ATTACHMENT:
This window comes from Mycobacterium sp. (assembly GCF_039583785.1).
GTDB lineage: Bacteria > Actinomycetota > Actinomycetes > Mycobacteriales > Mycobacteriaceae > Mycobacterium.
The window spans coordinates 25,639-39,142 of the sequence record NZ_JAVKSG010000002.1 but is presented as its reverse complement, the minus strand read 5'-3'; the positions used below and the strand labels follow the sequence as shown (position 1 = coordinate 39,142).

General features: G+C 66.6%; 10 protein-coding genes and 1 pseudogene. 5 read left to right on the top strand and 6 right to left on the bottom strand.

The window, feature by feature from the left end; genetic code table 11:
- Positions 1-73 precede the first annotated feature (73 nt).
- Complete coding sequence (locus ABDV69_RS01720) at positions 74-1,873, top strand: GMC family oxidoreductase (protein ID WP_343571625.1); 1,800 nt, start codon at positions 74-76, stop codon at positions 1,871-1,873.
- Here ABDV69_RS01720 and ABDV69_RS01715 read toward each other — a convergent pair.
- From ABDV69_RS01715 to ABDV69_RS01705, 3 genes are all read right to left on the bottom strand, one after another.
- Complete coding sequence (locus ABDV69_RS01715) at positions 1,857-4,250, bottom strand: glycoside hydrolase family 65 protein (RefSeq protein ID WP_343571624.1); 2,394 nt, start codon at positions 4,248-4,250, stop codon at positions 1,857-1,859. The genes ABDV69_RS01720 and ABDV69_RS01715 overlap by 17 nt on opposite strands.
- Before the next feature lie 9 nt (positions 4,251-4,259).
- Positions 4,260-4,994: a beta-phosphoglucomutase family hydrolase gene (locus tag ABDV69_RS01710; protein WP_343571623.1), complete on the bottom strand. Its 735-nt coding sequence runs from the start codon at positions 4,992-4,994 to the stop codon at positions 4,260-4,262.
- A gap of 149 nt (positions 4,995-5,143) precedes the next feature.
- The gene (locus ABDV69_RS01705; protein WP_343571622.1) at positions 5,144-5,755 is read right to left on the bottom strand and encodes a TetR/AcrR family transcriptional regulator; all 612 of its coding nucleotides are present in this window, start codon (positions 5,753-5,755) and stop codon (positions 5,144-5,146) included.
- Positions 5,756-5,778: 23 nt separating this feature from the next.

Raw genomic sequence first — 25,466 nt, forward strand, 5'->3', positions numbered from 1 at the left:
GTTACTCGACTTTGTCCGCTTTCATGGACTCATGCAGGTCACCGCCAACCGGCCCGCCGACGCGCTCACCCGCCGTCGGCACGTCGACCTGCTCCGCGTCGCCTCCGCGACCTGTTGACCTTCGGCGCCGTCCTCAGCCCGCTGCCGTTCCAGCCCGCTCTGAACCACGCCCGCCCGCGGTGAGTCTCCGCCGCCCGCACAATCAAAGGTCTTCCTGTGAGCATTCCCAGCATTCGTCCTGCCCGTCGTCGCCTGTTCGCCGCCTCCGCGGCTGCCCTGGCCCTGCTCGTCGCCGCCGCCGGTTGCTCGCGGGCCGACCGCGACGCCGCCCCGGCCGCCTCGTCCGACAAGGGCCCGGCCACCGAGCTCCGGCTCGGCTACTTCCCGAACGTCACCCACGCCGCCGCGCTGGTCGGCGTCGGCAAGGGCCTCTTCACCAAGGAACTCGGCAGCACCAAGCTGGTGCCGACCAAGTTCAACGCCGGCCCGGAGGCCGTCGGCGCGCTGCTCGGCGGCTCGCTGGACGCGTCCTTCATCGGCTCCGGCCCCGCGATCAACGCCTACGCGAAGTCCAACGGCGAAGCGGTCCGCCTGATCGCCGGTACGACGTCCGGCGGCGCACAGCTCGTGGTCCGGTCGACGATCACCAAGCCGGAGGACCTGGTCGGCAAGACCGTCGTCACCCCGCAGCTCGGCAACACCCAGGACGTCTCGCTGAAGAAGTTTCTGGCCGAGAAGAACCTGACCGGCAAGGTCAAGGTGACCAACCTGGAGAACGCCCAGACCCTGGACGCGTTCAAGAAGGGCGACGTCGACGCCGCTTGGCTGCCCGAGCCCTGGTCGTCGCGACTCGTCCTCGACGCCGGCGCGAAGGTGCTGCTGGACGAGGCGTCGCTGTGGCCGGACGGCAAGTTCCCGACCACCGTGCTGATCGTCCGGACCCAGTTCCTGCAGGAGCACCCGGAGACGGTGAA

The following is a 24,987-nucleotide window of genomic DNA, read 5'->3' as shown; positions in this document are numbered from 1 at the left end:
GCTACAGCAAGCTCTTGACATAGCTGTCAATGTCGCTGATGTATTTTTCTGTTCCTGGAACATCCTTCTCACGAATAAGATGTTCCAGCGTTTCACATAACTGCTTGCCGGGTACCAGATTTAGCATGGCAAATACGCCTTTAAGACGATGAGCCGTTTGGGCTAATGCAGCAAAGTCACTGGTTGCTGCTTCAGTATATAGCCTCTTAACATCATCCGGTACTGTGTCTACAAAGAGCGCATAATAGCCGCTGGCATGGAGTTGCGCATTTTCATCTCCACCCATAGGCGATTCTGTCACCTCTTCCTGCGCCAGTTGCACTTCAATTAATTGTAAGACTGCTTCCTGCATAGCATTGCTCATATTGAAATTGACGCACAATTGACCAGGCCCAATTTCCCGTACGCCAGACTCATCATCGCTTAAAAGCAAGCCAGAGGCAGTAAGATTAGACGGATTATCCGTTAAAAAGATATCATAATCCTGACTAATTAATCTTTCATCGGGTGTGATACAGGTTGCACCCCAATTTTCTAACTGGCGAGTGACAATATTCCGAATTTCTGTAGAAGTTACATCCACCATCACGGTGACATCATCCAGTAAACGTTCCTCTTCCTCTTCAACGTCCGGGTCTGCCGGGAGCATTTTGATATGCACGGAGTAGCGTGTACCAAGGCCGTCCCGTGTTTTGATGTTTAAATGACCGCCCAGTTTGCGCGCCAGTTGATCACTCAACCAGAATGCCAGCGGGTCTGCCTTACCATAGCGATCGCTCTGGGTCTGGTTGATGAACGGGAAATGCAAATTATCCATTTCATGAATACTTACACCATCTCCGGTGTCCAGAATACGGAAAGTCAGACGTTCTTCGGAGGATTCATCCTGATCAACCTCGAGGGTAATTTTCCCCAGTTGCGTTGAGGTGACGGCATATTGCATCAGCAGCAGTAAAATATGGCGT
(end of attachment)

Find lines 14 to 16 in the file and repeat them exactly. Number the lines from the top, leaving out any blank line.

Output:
- The gene (locus ABDV69_RS01705; protein WP_343571622.1) at positions 5,144-5,755 is read right to left on the bottom strand and encodes a TetR/AcrR family transcriptional regulator; all 612 of its coding nucleotides are present in this window, start codon (positions 5,753-5,755) and stop codon (positions 5,144-5,146) included.
- Positions 5,756-5,778: 23 nt separating this feature from the next.

Raw genomic sequence first — 25,466 nt, forward strand, 5'->3', positions numbered from 1 at the left: